In an interview with the Vatican daily L'Osservatore Romano for its July 4 edition, Cardinal Amato called the story of Devasayam Pillai “truly extraordinary.”
“He was a Hindu who belonged to the high caste of the warriors. When he converted to Christianity he was criticized and suffered persecution at the hands of his Hindu co-nationals, but that was not the extent of his sufferings,” Cardinal Amato recounted.
“He was imprisoned and subjected to all kinds of torture, but he persevered heroically to the end so as not to renounce his baptismal faith.”
Born in 1712, Pillai was raised in the one of the high casts of India and studied martial arts and archery. He converted to the Catholic faith and was baptized in 1745 in the Diocese of Kottar, taking the name of Devasayan, which in his native language means Lazarus. His wife also converted and took the name Gnanapoo Ammaal, which means Theresa.
Pillai’s conversion began with his friendship with Dutch Captain Eustachius De Lannoy, who led an expedition to India in 1741 to gain control of the Colachel Port in Travancore. De Lannoy was imprisoned and later pardoned on the condition that he serve in the local military.
Local officials were infuriated by Pillai’s conversion because he interacted with people from other casts. He was falsely accused of revealing state secrets to rival groups and European nationals.
He was arrested on February 23, 1749, and was subjected to torture. For three years he was taken from city to city to show people what would happen to those who converted from Hinduism to Christianity.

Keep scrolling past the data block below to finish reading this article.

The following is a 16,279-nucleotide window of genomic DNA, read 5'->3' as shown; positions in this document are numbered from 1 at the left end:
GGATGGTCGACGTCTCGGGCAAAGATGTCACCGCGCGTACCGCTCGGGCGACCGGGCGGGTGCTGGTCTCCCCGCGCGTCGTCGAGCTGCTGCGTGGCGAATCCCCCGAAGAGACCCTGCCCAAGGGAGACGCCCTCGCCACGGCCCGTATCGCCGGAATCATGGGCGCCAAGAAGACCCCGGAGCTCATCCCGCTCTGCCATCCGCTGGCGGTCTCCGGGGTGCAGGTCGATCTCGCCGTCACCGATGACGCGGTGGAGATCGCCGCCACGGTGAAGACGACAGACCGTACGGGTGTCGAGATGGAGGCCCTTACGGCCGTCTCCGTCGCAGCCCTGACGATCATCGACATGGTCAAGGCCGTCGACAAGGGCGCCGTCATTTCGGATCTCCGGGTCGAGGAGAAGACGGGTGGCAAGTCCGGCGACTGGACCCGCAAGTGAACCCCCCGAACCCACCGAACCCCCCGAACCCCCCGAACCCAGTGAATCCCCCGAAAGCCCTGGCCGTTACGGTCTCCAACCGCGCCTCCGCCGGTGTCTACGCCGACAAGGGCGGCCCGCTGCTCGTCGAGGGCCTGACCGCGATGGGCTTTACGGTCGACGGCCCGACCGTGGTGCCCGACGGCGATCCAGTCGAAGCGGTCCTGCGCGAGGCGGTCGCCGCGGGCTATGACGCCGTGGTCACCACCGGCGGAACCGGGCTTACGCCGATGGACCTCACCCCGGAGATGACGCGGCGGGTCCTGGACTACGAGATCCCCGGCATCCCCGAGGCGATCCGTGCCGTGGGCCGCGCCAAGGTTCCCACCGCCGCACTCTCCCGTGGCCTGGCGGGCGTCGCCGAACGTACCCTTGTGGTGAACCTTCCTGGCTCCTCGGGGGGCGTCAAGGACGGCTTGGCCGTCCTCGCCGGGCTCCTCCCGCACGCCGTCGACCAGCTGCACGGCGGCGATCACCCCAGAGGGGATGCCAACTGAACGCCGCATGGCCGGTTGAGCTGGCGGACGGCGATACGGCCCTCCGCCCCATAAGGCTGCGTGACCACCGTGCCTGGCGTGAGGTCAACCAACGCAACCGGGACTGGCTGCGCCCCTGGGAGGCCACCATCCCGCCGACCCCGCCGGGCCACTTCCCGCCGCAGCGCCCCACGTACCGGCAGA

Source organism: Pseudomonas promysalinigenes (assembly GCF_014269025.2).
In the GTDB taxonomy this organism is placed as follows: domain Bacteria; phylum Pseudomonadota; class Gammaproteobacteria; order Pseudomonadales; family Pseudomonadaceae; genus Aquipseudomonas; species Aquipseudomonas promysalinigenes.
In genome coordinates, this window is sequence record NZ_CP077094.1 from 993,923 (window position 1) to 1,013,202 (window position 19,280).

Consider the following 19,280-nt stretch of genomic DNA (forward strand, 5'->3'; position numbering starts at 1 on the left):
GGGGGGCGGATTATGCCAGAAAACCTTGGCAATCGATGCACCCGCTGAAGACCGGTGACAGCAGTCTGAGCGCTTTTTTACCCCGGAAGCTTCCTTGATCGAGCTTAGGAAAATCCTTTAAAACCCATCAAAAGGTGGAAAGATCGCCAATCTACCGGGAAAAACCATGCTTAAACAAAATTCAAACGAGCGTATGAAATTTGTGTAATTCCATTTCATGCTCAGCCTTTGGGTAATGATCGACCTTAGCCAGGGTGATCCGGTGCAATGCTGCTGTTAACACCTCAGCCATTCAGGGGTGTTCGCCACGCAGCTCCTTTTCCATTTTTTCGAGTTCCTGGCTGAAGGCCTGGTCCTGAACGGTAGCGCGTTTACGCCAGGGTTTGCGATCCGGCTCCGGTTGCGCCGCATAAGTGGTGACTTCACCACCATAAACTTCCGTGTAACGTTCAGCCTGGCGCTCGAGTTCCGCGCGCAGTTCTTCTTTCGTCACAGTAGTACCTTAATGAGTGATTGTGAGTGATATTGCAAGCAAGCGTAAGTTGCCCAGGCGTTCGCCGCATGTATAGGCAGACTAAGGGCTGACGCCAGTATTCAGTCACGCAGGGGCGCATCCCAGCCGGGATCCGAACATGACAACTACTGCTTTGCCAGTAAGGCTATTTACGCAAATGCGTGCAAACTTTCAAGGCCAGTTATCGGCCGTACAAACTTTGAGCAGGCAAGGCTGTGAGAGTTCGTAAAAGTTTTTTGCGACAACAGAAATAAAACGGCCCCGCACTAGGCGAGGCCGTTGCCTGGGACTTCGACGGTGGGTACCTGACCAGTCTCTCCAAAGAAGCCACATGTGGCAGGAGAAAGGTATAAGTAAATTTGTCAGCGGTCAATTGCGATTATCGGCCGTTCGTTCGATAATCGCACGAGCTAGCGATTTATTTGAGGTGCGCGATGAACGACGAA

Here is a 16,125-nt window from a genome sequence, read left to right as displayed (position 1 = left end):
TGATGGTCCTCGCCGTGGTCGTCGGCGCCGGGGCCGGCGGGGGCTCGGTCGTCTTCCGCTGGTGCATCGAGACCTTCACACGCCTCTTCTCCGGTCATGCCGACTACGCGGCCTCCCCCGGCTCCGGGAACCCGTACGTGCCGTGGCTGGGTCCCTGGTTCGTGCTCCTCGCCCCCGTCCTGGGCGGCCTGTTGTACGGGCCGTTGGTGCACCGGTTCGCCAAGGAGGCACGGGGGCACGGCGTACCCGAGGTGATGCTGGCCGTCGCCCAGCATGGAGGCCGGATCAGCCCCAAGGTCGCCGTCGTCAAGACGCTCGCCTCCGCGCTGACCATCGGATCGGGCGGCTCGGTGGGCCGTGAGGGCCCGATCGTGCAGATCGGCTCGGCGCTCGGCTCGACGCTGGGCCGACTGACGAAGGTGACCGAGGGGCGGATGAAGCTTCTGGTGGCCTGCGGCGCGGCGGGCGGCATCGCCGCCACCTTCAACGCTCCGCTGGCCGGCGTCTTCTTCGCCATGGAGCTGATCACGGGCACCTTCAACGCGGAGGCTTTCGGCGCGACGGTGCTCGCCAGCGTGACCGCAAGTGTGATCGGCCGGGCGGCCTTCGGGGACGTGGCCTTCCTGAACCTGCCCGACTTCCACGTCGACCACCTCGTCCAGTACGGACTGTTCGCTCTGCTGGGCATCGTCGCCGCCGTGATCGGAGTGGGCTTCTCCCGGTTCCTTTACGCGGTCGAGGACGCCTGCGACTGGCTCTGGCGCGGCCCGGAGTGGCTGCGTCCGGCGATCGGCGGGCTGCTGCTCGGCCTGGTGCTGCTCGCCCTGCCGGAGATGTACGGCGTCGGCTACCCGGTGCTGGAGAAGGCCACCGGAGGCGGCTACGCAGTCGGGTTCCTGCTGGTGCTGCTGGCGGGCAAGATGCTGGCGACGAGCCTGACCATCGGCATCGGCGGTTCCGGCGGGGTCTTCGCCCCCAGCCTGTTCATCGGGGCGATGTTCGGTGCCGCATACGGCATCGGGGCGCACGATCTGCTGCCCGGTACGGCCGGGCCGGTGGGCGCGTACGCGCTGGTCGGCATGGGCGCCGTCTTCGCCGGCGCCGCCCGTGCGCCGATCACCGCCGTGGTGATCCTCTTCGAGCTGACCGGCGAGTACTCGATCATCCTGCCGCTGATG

He was sustained during this time by his prayer and his witness to those willing to listen to him. He also received Communion secretly from priests who visited him at his cell.
Devasayan Pallai was shot on January 14, 1752 in the town of Aralvaimozhi. His body was left on a pile of rocks for wild animals to devour. However, his remains were preserved by locals and buried under the altar at the Church of St. Francis in Kottar.
In his remarks to the Vatican daily, Cardinal Amato called Pallai “an amazing and huge testimony for India today, because the Church in India in our times is also being persecuted, but she maintains her faith in Christ.”
The head of the Vatican's Congregation for the Causes of the Saints, Cardinal Angelo Amato, called an 18th century Indian martyr a shining example for Christians today who are suffering persecution.